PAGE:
When I tell people that I’m taking time off before going to university, the question I’m most frequently asked is this: “Where are you traveling to?”
The thing is, I haven’t made any exotic travel plans. I won’t visiting poverty-stricken villages in Africa or teaching English in Vietnam, and I’m okay with that. For me, a gap year is a time to learn about what I enjoy in the way that I enjoy. Traveling is great way to do this, but it’s far from the only option.
Instead, I am learning about different things in different ways: for example, how to excel in my full-time job at UnCollege. It’s easy to have a fantastic and productive gap year even if you’re not going to be travelling.
Here are 4 other examples of how you can keep learning on your gap year:
1. Find an internship in the field you want to go into
If you have relevant work experience, visit the “We’re hiring!” page of a few of your different companies. If you’re just starting out, don’t worry: there’s an easy way to avoid the Catch-22 of finding a job without previous experience — volunteer.
Unpaid internships are increasingly common these days, and while there’s a bit of controversy surrounding them, they’re extraordinarily useful if your goal is to gain the skills and work experience that you can later leverage to land a paying gig.
There is tremendous value in pursuing an internship (that’s why they’re a key component of UnCollege’s Gap Year Program.) By doing real-life work, you pick up skills that are actually valued by recruiters. By working under someone, you naturally position yourself to find a mentor who is invested in your success. By interacting with your colleagues, you build your network of friends and supporters.
Perhaps most importantly: instead of wasting 3/4 years of of your life majoring in something you think you’d like to do when you grow up, intern in the industry and see what an actual day on the job looks like. You will have a much better sense of whether or not it’s actually a good fit for you.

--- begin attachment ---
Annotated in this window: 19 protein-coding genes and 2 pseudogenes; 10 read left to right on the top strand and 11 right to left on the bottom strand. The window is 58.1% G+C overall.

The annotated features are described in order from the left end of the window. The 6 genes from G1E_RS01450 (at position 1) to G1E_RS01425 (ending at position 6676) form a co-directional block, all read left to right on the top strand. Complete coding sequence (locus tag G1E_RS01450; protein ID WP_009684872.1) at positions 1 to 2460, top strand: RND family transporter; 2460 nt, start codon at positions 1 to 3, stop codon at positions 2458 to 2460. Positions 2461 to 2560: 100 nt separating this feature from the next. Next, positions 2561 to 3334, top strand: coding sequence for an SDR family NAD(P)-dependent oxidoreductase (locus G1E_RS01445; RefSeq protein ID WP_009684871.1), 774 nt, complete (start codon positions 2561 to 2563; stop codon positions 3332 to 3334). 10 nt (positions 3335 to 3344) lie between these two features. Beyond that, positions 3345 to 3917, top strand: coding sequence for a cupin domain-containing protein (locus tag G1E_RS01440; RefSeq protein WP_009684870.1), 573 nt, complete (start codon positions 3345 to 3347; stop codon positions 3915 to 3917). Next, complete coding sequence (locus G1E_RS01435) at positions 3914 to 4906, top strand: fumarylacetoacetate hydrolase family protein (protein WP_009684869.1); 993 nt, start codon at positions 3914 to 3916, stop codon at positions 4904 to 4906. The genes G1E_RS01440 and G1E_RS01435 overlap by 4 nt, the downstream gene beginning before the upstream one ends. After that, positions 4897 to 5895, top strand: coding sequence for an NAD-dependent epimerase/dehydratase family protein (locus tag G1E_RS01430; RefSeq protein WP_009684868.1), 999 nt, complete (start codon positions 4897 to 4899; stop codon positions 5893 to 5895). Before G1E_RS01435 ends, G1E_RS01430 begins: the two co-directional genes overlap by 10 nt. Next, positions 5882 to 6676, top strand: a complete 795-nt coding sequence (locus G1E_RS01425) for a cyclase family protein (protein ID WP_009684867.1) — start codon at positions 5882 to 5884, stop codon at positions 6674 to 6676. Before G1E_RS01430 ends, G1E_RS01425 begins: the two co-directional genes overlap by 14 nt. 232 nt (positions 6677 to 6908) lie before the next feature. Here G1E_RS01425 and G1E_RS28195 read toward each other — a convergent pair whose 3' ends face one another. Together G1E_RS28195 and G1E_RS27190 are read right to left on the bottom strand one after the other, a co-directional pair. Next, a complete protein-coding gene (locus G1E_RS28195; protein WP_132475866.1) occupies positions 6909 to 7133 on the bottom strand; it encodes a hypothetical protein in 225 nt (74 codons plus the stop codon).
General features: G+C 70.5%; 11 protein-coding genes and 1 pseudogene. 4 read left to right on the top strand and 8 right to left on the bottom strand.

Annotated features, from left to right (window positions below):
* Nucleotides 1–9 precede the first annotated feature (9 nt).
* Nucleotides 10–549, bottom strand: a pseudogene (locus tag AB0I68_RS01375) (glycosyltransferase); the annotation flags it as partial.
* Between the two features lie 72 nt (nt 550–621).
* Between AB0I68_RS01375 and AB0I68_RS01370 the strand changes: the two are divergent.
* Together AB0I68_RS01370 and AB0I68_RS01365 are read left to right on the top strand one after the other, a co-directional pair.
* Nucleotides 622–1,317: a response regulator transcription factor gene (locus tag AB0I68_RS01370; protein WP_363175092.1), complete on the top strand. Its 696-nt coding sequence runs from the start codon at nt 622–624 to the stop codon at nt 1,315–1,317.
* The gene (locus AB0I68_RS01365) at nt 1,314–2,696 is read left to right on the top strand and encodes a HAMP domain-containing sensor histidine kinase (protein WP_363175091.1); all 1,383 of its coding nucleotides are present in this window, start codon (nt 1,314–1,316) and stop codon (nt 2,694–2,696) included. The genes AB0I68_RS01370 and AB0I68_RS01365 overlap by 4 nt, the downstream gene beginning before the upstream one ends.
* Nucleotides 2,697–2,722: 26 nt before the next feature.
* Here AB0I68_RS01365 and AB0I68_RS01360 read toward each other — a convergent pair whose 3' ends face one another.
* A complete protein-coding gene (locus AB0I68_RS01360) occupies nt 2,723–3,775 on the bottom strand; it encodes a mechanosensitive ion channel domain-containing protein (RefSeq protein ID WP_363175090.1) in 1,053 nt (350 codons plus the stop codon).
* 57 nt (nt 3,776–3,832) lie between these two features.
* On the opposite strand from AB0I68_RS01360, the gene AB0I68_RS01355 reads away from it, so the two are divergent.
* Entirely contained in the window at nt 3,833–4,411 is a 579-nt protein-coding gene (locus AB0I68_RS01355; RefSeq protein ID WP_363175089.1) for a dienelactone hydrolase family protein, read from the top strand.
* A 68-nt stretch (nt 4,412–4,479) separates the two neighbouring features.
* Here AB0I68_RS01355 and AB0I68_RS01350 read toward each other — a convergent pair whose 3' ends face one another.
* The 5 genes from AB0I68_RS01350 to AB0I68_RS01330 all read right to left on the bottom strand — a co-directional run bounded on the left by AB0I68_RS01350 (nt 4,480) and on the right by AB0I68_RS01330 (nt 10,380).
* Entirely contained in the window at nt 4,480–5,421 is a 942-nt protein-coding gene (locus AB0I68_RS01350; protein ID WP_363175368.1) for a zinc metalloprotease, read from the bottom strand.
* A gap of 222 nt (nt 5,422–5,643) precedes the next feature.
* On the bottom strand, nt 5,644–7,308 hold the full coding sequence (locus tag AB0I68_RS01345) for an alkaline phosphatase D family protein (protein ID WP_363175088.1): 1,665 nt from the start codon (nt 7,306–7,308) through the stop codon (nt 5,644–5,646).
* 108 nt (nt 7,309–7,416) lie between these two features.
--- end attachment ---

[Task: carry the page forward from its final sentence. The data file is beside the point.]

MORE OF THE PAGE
2. Attend or volunteer at one event a week — alone
Check out Eventbrite, Facebook groups that curate events, community bulletin boards, and so forth. Choose one that would be potentially interesting to you. It could be a guest lecture, an industry-specific mixer, or even a music festival. Bonus points if you email the event organizers and ask if you can volunteer.
Mark it on your calendar, and go. By yourself.
There are tangible benefits to this: you make friends who have similar interests as you, build your network to include people of all ages, and learn to be comfortable doing things by yourself.
This is one of the best ways to practice your social skills. How can I introduce myself in 100 words or less and carry on an engaging conversation with anyone? That’s what you learn.
3. Give yourself weekly challenges
How can we systematically grow and improve? By routinely doing things that scare us. At UnCollege, fellows pursue weekly challenges that push them out of their comfort zone for exactly this reason.
For me, missing out on new and interesting things on the internet is scary. Ergo, I am often glued to my computer, and I’m aware of that. My challenge for the week might be to shut my computer off completely after 8pm every day. Sure, it’s difficult and scares me a bit, but since the challenge only lasts for a week, who cares?
Travelling is inherently challenging, which is why it’s often such an impactful growing experience. Fortunately, we can emulate this by simply introducing challenges into our lives regularly.
4. Keep an online learning journal!
One of the most valuable things you can do on your gap year is to keep an online learning journal. You will grow so much as a person in a year, especially one that you design yourself.
Cataloguing that growth will not only be interesting to look back on (and probably highly amusing as well), it is also a valuable resource to show potential employers in the future. This is particularly true if you plan on taking a non-traditional route — you’ll need evidence to back your skills.
Final thoughts: there are so many ways to learn on a gap year. These are just four ideas. When we take time off from school, we are not taking time off from learning. In fact, the beauty of a gap year is that you get to choose what, why and how you learn. Make the most of it.
Jean is a recent high school graduate who is taking time off before attending Stanford University. She is Community Manager at UnCollege, an organization that runs gap year programs to help young people become self-directed learners, as well as develop the network and personal brand that they need to succeed without going to university. Find out more about Jean.